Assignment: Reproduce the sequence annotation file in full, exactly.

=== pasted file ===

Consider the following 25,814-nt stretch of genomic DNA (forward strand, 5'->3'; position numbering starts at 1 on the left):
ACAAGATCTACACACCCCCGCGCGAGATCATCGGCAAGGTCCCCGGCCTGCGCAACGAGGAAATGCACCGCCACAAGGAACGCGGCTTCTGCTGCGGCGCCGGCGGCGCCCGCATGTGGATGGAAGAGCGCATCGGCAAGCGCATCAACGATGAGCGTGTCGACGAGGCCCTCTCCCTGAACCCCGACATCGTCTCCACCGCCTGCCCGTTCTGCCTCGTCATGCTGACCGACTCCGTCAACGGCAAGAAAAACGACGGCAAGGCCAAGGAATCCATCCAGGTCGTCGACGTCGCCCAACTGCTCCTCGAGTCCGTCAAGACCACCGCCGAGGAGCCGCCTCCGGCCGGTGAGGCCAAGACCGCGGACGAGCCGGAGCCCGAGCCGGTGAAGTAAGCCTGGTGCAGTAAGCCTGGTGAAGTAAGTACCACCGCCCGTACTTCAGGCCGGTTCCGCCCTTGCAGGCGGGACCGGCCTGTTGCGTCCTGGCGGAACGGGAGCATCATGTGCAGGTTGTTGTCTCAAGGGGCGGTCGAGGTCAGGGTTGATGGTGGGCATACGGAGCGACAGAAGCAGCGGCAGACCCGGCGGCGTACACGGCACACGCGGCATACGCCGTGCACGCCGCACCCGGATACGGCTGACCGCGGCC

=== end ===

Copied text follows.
Consider the following 25,814-nt stretch of genomic DNA (forward strand, 5'->3'; position numbering starts at 1 on the left):
ACAAGATCTACACACCCCCGCGCGAGATCATCGGCAAGGTCCCCGGCCTGCGCAACGAGGAAATGCACCGCCACAAGGAACGCGGCTTCTGCTGCGGCGCCGGCGGCGCCCGCATGTGGATGGAAGAGCGCATCGGCAAGCGCATCAACGATGAGCGTGTCGACGAGGCCCTCTCCCTGAACCCCGACATCGTCTCCACCGCCTGCCCGTTCTGCCTCGTCATGCTGACCGACTCCGTCAACGGCAAGAAAAACGACGGCAAGGCCAAGGAATCCATCCAGGTCGTCGACGTCGCCCAACTGCTCCTCGAGTCCGTCAAGACCACCGCCGAGGAGCCGCCTCCGGCCGGTGAGGCCAAGACCGCGGACGAGCCGGAGCCCGAGCCGGTGAAGTAAGCCTGGTGCAGTAAGCCTGGTGAAGTAAGTACCACCGCCCGTACTTCAGGCCGGTTCCGCCCTTGCAGGCGGGACCGGCCTGTTGCGTCCTGGCGGAACGGGAGCATCATGTGCAGGTTGTTGTCTCAAGGGGCGGTCGAGGTCAGGGTTGATGGTGGGCATACGGAGCGACAGAAGCAGCGGCAGACCCGGCGGCGTACACGGCACACGCGGCATACGCCGTGCACGCCGCACCCGGATACGGCTGACCGCGGCC